Algebra I teachers' use of open-ended assessment items
Ice, Nicole Foster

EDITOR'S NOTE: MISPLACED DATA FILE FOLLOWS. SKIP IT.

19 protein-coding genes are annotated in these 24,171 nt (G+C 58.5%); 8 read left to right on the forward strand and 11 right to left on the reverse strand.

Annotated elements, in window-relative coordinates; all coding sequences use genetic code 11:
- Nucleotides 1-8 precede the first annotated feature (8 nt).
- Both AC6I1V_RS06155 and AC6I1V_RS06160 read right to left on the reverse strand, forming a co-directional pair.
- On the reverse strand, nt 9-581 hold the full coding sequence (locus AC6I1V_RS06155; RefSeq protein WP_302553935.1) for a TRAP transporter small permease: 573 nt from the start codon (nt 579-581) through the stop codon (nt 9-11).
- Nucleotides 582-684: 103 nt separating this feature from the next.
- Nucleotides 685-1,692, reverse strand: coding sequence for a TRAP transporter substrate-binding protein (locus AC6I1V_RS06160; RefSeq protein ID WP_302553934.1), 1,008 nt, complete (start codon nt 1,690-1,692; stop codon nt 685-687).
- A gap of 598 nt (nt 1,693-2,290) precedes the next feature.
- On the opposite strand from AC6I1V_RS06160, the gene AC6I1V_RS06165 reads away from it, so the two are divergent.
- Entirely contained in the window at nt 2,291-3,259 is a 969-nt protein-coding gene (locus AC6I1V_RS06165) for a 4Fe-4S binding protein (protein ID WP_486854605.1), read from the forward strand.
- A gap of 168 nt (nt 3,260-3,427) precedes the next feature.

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Research has shown that mathematics teachers’ current assessment practices are not consistent with recommendations in the mathematics education reform literature. One recommended strategy is the use of open-ended assessment items. The purpose of this study was to investigate factors that facilitated or impeded teachers’ use of such items.|Models of epistemological development provided insight into the teachers’ beliefs about mathematics, teaching, learning, and assessment and orientation to authority. The beliefs and orientation to authority were then examined to determine their influence on the teachers’ use of open-ended items. Literature on reflective thinking was used to discuss the ways the teachers were thinking about their instructional and assessment practices, as well as their actual practices. The teachers’ thinking and practices were then examined to determine their influence on the teachers’ use of open-ended items.|Two eighth-grade Algebra I teachers who had participated in a professional development project designed to expand their understanding of the purposes and uses of assessment, as well as to change their instructional and assessment practices, were participants in the study. Each teacher completed a survey, was interviewed, and was observed teaching. Artifacts were collected that included copies of tests, quizzes, worksheets, handouts, and graded student assessments. Inductive analysis was used to analyze the data.|Beliefs, authority, reflection, knowledge, and constraints emerged as factors that influenced the teachers’ use of open-ended items. An interpretive analysis of each of these factors is provided and includes how each factor influenced the teachers’ use of open-ended items. Findings include that although teachers were able to use open-ended items on tests and score student responses to those items, they did not use information about students’ thinking to inform instruction.|The findings suggest that preservice education and professional development programs should help teachers move beyond simply using open-ended items and help them use student responses to such items to inform instruction. Additional implications for teacher education and research are given.